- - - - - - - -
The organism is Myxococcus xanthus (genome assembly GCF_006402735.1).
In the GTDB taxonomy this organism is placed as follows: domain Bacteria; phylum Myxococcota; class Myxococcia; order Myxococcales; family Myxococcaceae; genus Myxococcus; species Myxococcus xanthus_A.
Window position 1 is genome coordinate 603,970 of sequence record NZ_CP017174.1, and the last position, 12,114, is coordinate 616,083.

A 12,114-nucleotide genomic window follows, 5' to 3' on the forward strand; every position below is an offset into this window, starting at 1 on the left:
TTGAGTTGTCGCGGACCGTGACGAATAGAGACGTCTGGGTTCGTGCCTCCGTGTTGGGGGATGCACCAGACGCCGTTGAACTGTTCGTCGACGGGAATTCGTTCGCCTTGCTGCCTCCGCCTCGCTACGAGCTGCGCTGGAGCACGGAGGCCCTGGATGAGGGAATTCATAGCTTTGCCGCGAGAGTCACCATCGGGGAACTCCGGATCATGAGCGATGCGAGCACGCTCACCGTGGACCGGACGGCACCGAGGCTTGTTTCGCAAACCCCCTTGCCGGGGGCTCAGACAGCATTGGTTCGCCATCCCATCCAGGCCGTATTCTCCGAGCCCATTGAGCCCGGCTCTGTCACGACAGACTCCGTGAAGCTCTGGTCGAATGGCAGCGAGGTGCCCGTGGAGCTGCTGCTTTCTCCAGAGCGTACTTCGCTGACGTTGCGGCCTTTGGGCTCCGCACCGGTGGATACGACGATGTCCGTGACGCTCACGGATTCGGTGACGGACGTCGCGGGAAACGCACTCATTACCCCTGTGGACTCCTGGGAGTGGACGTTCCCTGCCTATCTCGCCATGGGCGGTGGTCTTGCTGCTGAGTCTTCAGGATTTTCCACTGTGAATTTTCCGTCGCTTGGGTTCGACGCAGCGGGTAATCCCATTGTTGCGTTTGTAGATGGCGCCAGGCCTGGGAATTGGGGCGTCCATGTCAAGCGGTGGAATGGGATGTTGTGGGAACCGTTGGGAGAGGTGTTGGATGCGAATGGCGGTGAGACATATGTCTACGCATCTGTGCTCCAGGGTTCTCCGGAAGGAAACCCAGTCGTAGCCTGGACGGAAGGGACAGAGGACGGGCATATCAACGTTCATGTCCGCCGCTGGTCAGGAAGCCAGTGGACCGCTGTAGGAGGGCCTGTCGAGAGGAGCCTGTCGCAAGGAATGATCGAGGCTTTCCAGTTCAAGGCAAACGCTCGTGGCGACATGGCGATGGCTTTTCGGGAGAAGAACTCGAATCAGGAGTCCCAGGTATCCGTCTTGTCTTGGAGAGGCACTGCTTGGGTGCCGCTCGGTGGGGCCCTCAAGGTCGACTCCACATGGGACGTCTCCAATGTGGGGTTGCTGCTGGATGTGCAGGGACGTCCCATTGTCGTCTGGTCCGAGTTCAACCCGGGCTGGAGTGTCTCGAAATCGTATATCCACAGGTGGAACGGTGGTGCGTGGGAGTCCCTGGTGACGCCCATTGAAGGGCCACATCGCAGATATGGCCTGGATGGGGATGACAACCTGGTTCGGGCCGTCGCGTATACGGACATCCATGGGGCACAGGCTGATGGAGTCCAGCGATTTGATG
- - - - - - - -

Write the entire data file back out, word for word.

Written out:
The organism is Myxococcus xanthus (genome assembly GCF_006402735.1).
In the GTDB taxonomy this organism is placed as follows: domain Bacteria; phylum Myxococcota; class Myxococcia; order Myxococcales; family Myxococcaceae; genus Myxococcus; species Myxococcus xanthus_A.
Window position 1 is genome coordinate 603,970 of sequence record NZ_CP017174.1, and the last position, 12,114, is coordinate 616,083.

A 12,114-nucleotide genomic window follows, 5' to 3' on the forward strand; every position below is an offset into this window, starting at 1 on the left:
TTGAGTTGTCGCGGACCGTGACGAATAGAGACGTCTGGGTTCGTGCCTCCGTGTTGGGGGATGCACCAGACGCCGTTGAACTGTTCGTCGACGGGAATTCGTTCGCCTTGCTGCCTCCGCCTCGCTACGAGCTGCGCTGGAGCACGGAGGCCCTGGATGAGGGAATTCATAGCTTTGCCGCGAGAGTCACCATCGGGGAACTCCGGATCATGAGCGATGCGAGCACGCTCACCGTGGACCGGACGGCACCGAGGCTTGTTTCGCAAACCCCCTTGCCGGGGGCTCAGACAGCATTGGTTCGCCATCCCATCCAGGCCGTATTCTCCGAGCCCATTGAGCCCGGCTCTGTCACGACAGACTCCGTGAAGCTCTGGTCGAATGGCAGCGAGGTGCCCGTGGAGCTGCTGCTTTCTCCAGAGCGTACTTCGCTGACGTTGCGGCCTTTGGGCTCCGCACCGGTGGATACGACGATGTCCGTGACGCTCACGGATTCGGTGACGGACGTCGCGGGAAACGCACTCATTACCCCTGTGGACTCCTGGGAGTGGACGTTCCCTGCCTATCTCGCCATGGGCGGTGGTCTTGCTGCTGAGTCTTCAGGATTTTCCACTGTGAATTTTCCGTCGCTTGGGTTCGACGCAGCGGGTAATCCCATTGTTGCGTTTGTAGATGGCGCCAGGCCTGGGAATTGGGGCGTCCATGTCAAGCGGTGGAATGGGATGTTGTGGGAACCGTTGGGAGAGGTGTTGGATGCGAATGGCGGTGAGACATATGTCTACGCATCTGTGCTCCAGGGTTCTCCGGAAGGAAACCCAGTCGTAGCCTGGACGGAAGGGACAGAGGACGGGCATATCAACGTTCATGTCCGCCGCTGGTCAGGAAGCCAGTGGACCGCTGTAGGAGGGCCTGTCGAGAGGAGCCTGTCGCAAGGAATGATCGAGGCTTTCCAGTTCAAGGCAAACGCTCGTGGCGACATGGCGATGGCTTTTCGGGAGAAGAACTCGAATCAGGAGTCCCAGGTATCCGTCTTGTCTTGGAGAGGCACTGCTTGGGTGCCGCTCGGTGGGGCCCTCAAGGTCGACTCCACATGGGACGTCTCCAATGTGGGGTTGCTGCTGGATGTGCAGGGACGTCCCATTGTCGTCTGGTCCGAGTTCAACCCGGGCTGGAGTGTCTCGAAATCGTATATCCACAGGTGGAACGGTGGTGCGTGGGAGTCCCTGGTGACGCCCATTGAAGGGCCACATCGCAGATATGGCCTGGATGGGGATGACAACCTGGTTCGGGCCGTCGCGTATACGGACATCCATGGGGCACAGGCTGATGGAGTCCAGCGATTTGATG